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Resource Ecology & Fisheries Management (REFM) Division

Economics & Social Sciences Research Program

Collaboration With Southwest Region Economic Data Collection Project

The Manguson Stevens Act, National Environmental Policy Act, and other laws require economic analysis of proposed management actions, including an assessment of the local and regional economic impacts of such actions. For example, regional economic impact assessments are critical in meeting the requirements of National Standard 8.

Published regional economic data for Alaska fisheries are highly aggregated, and do not provide detailed and reliable information needed for regional economic analysis of Alaska fisheries. Therefore, there is an ongoing need to improve the regional economic models by collecting primary data.

For this project, contractors at the University of Alaska, Fairbanks (UAF) met with AFSC economist Chang Seung to discuss important issues associated with implementing the project. Specifically, the participants in the meetings discussed the availability of existing federal and state government fisheries data, discussed how to disaggregate the harvesting sector, and agreed that mail surveys and interviews with focus groups from industry will be major methods of obtaining regional economic information (such as expenditure and costs).

After the meetings, the contractors examined the harvesting sector data that are available from the Commercial Fisheries Entry Commission files in order to develop a method to disaggregate these data. The contractors and Dr. Seung also discussed ways to validate survey results using some statistical procedures such as stratified sampling methods and associated estimators.

The goal of this project is to undertake those tasks in order to improve our ability to conduct the requisite regional economic analyses. A similar data collection project will be conducted for the Gulf Coast region when the Southwest region project is completed.

By Chang Seung

First Phase of Integrated Economic-Ecosystem Modeling Project Completed

Commercially valuable fish species are dependent on many other species and organisms dispersed throughout their habitat. Therefore, when formulating renewable fishery resource policies, it is important to understand the ecological relationships between these species. It is also important to understand how these fishery resource policies affect human activity and the economy, and how human activity affects these species in a marine ecosystem.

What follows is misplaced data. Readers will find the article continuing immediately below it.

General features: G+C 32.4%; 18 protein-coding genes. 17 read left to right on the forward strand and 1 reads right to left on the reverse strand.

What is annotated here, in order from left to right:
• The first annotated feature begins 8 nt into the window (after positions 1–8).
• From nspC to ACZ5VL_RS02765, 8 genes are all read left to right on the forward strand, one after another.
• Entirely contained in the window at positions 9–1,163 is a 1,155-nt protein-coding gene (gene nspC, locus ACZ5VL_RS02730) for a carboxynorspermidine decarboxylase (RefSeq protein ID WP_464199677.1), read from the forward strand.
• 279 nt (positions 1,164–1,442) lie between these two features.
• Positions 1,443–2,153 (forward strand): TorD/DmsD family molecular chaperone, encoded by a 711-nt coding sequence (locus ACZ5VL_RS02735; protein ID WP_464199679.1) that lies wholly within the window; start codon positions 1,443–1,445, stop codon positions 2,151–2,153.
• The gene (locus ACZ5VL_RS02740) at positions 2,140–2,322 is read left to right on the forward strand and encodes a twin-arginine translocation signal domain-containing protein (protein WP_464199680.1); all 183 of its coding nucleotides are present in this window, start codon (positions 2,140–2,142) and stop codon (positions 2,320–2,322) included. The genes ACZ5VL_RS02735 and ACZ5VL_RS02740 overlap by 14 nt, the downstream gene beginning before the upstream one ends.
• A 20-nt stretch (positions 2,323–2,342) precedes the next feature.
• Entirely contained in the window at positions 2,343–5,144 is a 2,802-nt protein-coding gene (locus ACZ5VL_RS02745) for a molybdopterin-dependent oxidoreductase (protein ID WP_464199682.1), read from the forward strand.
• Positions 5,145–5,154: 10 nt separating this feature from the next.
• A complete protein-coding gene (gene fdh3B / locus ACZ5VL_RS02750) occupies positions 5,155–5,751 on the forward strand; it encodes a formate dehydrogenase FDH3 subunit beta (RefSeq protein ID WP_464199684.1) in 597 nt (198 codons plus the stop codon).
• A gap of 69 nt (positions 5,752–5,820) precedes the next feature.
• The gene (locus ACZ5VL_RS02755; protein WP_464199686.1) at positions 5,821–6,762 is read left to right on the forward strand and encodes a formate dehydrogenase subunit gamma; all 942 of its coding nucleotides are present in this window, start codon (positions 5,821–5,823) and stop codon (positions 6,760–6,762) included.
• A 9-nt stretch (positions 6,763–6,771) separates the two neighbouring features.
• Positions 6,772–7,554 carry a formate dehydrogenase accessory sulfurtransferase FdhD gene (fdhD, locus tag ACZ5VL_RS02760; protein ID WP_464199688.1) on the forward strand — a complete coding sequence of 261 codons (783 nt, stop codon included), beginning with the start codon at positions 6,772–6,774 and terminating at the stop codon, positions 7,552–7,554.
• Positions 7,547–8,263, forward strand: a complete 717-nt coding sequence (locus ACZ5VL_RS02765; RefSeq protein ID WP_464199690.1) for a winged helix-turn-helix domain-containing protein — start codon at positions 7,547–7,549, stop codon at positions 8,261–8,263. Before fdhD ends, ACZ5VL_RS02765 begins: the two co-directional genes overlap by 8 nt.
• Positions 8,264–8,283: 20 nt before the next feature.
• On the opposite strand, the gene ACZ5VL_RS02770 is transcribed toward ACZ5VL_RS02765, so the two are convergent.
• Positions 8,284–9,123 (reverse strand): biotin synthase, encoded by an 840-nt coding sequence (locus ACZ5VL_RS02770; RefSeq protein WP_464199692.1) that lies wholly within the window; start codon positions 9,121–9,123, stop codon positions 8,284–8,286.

The objective of our project is to develop an integrated ecological/economic model for Alaska fisheries that can track both ecological relationships and human activities. The ecosystem model to be developed will be combined with a computable general equilibrium (CGE) model. Such an integrated ecosystem approach will provide more useful information to policy-makers than stand-alone regional economic or ecological models for fisheries, and better satisfy the National Standard 8. The resulting integrated model from this research will serve as a decision-making tool for fishery management actions.

The first phase of the project has been completed. The principal investigators (PIs) prepared a report for the first phase of the project in which the PIs, for the second phase of the project identified the breadths of the ecosystem and regional economic models to be developed, determined the data needs, and identified the data sources. A workshop will be scheduled for February, in which the issues and areas of improvements for the integrated modeling will be discussed.

During the second phase of the project, the PIs have developed a social accounting matrix (SAM) for the Alaskan economic CGE model, based on IMPLAN data (a commercially available set of data for conducting regional economic analyses). The base IMPLAN dataset necessarily underwent substantial modification due to deficiencies of the dataset. The 509 IMPLAN industry sectors were aggregated into four sectors, which include fish harvesting, fish processing, miscellaneous (a catchall for all other productive sectors in the state), and recreation and tourism.

During 2006, once the SAM is satisfactorily completed, the work will shift to refining the economic and ecological system models.

By Chang Seung


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